Organic-Based System of Rice Intensification (SRI)
Philippines
left: Farm practicing the System of Rice Intensification technology (Photo: Engr. Jemar G. Raquid)
right: Rice duck integration in the SRI technology


Intensifying the irrigated rice production while at the same time reducing farm inputs including seeds, fertilizer, and water.

The Organic-based system of rice intensification modifies the usual rice farming system in terms of seedling condition, planting distance, irrigation time and water requirement, and with the incorporation of organic fertilization scheme. Furthermore, integration of rice duck is carried out. This makes the farming system reduce its farm inputs leading to a lower production cost. With the utilization of organic fertilizers and natural concoctions, soil fertility and soil structure is improved. It was also observed that rice grown under SRI can tolerate strong winds. This type of rice production management is currently part of the Caritas Foundation’s project, a non-government organization, called Sustainable Learning Agricultural Farm which promotes diversified-integrated organic farming systems. With this, other practices (i.e. rice-duck farming) are being integrated in some SRI areas. Integration of ducks helps in the weeding since it eats weeds as well as harmful insects. In addition, its droplets/manure served as organic fertilizer in the rice field.
The purpose of this technology is to promote better soil management as well as more efficient water management.
Under SRI, the following practices were implemented: In the land preparation stage, 25cm x 25cm plant spacing is made using the man-made implement. Intermittent irrigation is applied up to the panicle initiation stage with the following irrigation schedule: (1) 3 days after transplanting, (2) 9 days after transplanting, (3) 14 days after transplanting, and (4) 19 days after transplanting. The field is irrigated up to 5-cm water depth level per schedule. Fertilizer application includes compost and natural organic concoctions. This is applied on different crop stages.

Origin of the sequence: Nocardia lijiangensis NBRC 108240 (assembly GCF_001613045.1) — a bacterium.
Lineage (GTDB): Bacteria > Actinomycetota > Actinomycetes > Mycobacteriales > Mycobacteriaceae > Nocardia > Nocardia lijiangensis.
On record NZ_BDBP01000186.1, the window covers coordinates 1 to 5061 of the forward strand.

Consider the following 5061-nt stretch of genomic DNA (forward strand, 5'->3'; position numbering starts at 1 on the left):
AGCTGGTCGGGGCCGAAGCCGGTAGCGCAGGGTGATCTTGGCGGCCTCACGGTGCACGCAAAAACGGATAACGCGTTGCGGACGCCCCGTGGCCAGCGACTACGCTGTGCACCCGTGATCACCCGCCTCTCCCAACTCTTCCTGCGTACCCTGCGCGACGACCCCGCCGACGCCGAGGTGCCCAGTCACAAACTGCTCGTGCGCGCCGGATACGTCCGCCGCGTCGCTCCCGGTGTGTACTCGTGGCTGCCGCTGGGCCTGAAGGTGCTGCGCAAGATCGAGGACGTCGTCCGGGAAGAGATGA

The existing project sites are located in Samar experiencing Type IV climate wherein rainfall is more or less evenly distributed throughout the year. Most of the farmer practitioners of this technology belongs to the small scale and average type of land user.
Location: Marabut, Samar
Technology area: < 0.1 km2 (10 ha)
Conservation measure: agronomic, management
Stage of intervention: prevention of land degradation
Origin: Developed externally / introduced through project, recent (<10 years ago)
Land use type:
Cropland: Annual cropping
Climate: humid, tropics
WOCAT database reference: T_PHI062en
Related approach:
Compiled by: Djolly Ma. Dinamling, Bureau of Soils and Water Management
Date: 2016-03-17
Contact person: Pastor Garcia, Visayas State University

        


Classification
Land use problems:
- soil fertility deterioration, water-use management (expert's point of view)
- soil fertility deterioration (land user's point of view)


Land useClimateDegradationConservation measure
Land use Humid
Annual cropping
humid
Chemical soil deterioration: fertility decline and reduced organic matter content
Agronomic: Organic matter / soil fertility
Management: Major change in timing of activities
Stage of interventionOriginLevel of technical knowledge
   Prevention
   Mitigation / Reduction
   Rehabilitation
   Land users initiative
   Experiments / Research
   Externally introduced: recent (<10 years ago)
   Agricultural advisor
   Land user
Main causes of land degradation:
Direct causes - Human induced: soil management
Indirect causes: population pressure
Main technical functions:
- increase in organic matter
- increase / maintain water stored in soil
Secondary technical functions:
- improvement of ground cover
- improvement of surface structure (crusting, sealing)
- improvement of topsoil structure (compaction)

Environment
Natural Environment
Average annual rainfall (mm)Altitude (m a.s.l.)    LandformSlope (%)
> 4000 mm
3000-4000 mm
2000-3000 mm